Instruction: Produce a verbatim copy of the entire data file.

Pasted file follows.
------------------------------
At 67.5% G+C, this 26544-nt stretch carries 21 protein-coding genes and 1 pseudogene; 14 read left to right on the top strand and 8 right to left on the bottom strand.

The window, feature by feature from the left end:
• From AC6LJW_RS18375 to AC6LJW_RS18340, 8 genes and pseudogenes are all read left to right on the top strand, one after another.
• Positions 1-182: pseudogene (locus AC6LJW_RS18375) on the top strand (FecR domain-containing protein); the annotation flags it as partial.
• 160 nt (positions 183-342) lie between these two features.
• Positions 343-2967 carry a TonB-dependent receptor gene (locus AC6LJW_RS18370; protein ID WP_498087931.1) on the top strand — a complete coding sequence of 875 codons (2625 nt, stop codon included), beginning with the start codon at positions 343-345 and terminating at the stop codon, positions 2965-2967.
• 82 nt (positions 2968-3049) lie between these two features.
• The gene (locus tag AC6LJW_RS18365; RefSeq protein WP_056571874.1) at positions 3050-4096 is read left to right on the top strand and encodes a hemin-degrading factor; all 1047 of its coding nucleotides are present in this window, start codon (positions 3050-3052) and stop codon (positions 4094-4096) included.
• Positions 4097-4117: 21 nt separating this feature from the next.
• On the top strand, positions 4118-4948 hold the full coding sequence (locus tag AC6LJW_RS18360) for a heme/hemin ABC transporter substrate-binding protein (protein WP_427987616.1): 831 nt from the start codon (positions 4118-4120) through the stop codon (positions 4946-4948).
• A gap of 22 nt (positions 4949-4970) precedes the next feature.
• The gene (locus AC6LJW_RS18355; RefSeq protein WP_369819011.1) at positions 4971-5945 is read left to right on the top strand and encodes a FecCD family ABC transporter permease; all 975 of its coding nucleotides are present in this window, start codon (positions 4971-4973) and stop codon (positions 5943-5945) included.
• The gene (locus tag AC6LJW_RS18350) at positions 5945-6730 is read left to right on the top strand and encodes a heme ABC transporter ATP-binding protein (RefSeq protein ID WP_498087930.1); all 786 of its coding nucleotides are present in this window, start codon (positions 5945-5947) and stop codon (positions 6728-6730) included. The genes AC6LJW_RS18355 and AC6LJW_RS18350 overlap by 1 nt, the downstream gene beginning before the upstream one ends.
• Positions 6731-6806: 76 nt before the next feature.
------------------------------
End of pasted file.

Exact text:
At 67.5% G+C, this 26544-nt stretch carries 21 protein-coding genes and 1 pseudogene; 14 read left to right on the top strand and 8 right to left on the bottom strand.

The window, feature by feature from the left end:
• From AC6LJW_RS18375 to AC6LJW_RS18340, 8 genes and pseudogenes are all read left to right on the top strand, one after another.
• Positions 1-182: pseudogene (locus AC6LJW_RS18375) on the top strand (FecR domain-containing protein); the annotation flags it as partial.
• 160 nt (positions 183-342) lie between these two features.
• Positions 343-2967 carry a TonB-dependent receptor gene (locus AC6LJW_RS18370; protein ID WP_498087931.1) on the top strand — a complete coding sequence of 875 codons (2625 nt, stop codon included), beginning with the start codon at positions 343-345 and terminating at the stop codon, positions 2965-2967.
• 82 nt (positions 2968-3049) lie between these two features.
• The gene (locus tag AC6LJW_RS18365; RefSeq protein WP_056571874.1) at positions 3050-4096 is read left to right on the top strand and encodes a hemin-degrading factor; all 1047 of its coding nucleotides are present in this window, start codon (positions 3050-3052) and stop codon (positions 4094-4096) included.
• Positions 4097-4117: 21 nt separating this feature from the next.
• On the top strand, positions 4118-4948 hold the full coding sequence (locus tag AC6LJW_RS18360) for a heme/hemin ABC transporter substrate-binding protein (protein WP_427987616.1): 831 nt from the start codon (positions 4118-4120) through the stop codon (positions 4946-4948).
• A gap of 22 nt (positions 4949-4970) precedes the next feature.
• The gene (locus AC6LJW_RS18355; RefSeq protein WP_369819011.1) at positions 4971-5945 is read left to right on the top strand and encodes a FecCD family ABC transporter permease; all 975 of its coding nucleotides are present in this window, start codon (positions 4971-4973) and stop codon (positions 5943-5945) included.
• The gene (locus tag AC6LJW_RS18350) at positions 5945-6730 is read left to right on the top strand and encodes a heme ABC transporter ATP-binding protein (RefSeq protein ID WP_498087930.1); all 786 of its coding nucleotides are present in this window, start codon (positions 5945-5947) and stop codon (positions 6728-6730) included. The genes AC6LJW_RS18355 and AC6LJW_RS18350 overlap by 1 nt, the downstream gene beginning before the upstream one ends.
• Positions 6731-6806: 76 nt before the next feature.